• Rune regeneration tools are now in talent form in the 5th talent tier as opposed to being tied to a specialization.
  • Death Knights now get Corpse Explosion (back) as a vanity spell.
The presence change is certainly interesting and I hope that Frost Presence sees some use since it dwindled into uselessness this expansion. On the basis of the crowd control reduction, it seems to be a good PvP presence to use. Presences will still carry the same penalties for switching but there are ways to alleviate it.

Death Siphon isn't the only cool new ability (spend a Death Rune to drain health). For instance, Death Pact, an existing ability, has seen some changes and no longer kills the Ghoul. Check out the talent trees for some more interesting talents (some of these are straight out of Wrath of the Lich King).

The 5th talent tier is important because it determines what form of rune regeneration, which is one of those "categories" of talents mentioned before. In general I'll probably favor Runic Corruption because I always liked it as Unholy but that doesn't mean it should be the go-to. It is also important to note most rune regeneration tools have been eliminated as baseline abilities (but Empower Rune Weapon will remain)

I like having Corpse Explosion back. It doesn't do any damage, but to be honest I prefer it this way because if it was a damage tool it could determine a Death Knight's performance in certain fights (it was once considered as a talent in the early stages of the beta).

  • Druids now get a fourth specialization called Guardian, which is divided from the Feral tree. The Guardian tree is now purely for tanking, and Feral for melee damage dealing.
  • Druids got some new tools (in terms of talents and spells) such as Ursol's Vortex, which can pull foes in. Other abilities have been renamed or moved around (to become specialization-specific, baseline, or a talent).
  • Druids can use Charm Woodland Creature as a vanity spell. They also got some new vanity glyphs for their forms, including a 2-person "mount" stag form.
While I'm not in total agreement with the Guardian specialization, it does seem necessary since Druids are unique because they can have access to all three roles with dual specs. It also reduces the amount of defensive power Feral Druids can have, which means they can be rebalanced in some other front.

Druids have a huge amount of talent and ability (changes) made for all specializations. For instance, many abilities can be cast in forms now (such as Typhoon).  I like this because some of the talents look really fun (like Force of Nature as a Feral or Restoration Druid) and the freedom of form usage allows for a variety of talent choice. In addition, no matter what specialization a Druid is, they can be semi-effective in the other roles based on talents, passive effects, and active effects due to these new changes (or at least more effective than before). Did I mention Wild Mushrooms heal allies for Restoration Druids?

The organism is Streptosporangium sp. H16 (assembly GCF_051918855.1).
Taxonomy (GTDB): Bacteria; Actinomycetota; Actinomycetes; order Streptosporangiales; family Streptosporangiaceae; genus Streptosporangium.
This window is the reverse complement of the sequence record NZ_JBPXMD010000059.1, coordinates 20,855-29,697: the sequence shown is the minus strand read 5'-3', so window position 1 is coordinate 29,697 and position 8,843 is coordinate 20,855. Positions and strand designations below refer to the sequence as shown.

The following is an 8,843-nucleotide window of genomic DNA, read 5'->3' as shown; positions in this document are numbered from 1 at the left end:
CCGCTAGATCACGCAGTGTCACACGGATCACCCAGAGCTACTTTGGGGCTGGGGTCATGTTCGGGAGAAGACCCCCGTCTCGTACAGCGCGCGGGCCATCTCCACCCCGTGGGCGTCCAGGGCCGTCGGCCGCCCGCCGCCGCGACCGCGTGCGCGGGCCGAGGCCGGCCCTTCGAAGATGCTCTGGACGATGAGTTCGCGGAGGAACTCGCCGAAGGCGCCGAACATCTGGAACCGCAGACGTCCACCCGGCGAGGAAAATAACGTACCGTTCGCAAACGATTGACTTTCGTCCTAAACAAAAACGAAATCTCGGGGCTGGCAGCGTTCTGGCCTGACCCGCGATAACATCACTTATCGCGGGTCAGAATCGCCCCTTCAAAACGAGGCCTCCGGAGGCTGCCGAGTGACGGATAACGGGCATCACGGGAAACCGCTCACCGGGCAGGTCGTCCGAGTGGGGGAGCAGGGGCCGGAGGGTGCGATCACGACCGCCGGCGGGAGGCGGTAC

The vanity is what really takes the cake here, however. Being able to have critters follow you for an extremely long time is just the tip of the iceberg for the vanity Druids can get. Personally, I like Stag Form because it provides a shocking amount of utility on top of the vanity effect the minor glyph provides.

  • Hunters no longer have a minimum range. Ranged attacks, however, can now be dodged and Hunters will need to get the Expertise stat to improve the chance of their shots landing on top of Hit rating  (like everyone, essentially).
  • Hunter pet talents have been "removed" and are now a choice of three specializations (Ferocity, Cunning, Tenacity), which any pet can take.
  • Several Hunter abilities (such as Silencing Shot) have gone from being exclusive to a specialization to becoming usable by all Hunters either through talents or baseline abilities.
  • Hunters can command their pets to Fetch to loot an item from a distant corpse as their "vanity" ability. They can also shoot out Fireworks from their weapon.
A large amount of the Hunter changes pertain to quality-of-life changes such as not having baseline interrupts or suffering from the minimum range issue (for little apparent reason). Now, several expansions later, Hunters are shaping up to be one of the stronger classes next expansion (although putting the Aspect abilities on the global cooldown could be a bit of a damper).

I think having Hunters stack Expertise (considering it's already on many Agility items) is a fair tradeoff as well. It did seem pretty unfair Hunters were one of those classes that could just get 8% hit and then start stacking damage stats. It should also be worth pointing out Hunters can talent healing abilities so there's no more significant imbalance between specializations regading survivability.

One thing worth pointing out about Hunter pets is some of the pet families received an overhaul (some pet families still provide buffs) to bring them more in line, such as Spirit Beasts no longer having a heal. Also, most of the pet talents still exist in some form, but are gotten the same way as specialization abilities.

Also, Fetch is amazing. I hope it triggers AOE looting, but even if it doesn't, it's still a good tool to have since Hunters kill mobs at range most of the time. I also like the free Fireworks shooting ability Hunters are going to get since I'm an Engineer and sink money to use the Lunar Festival fireworks.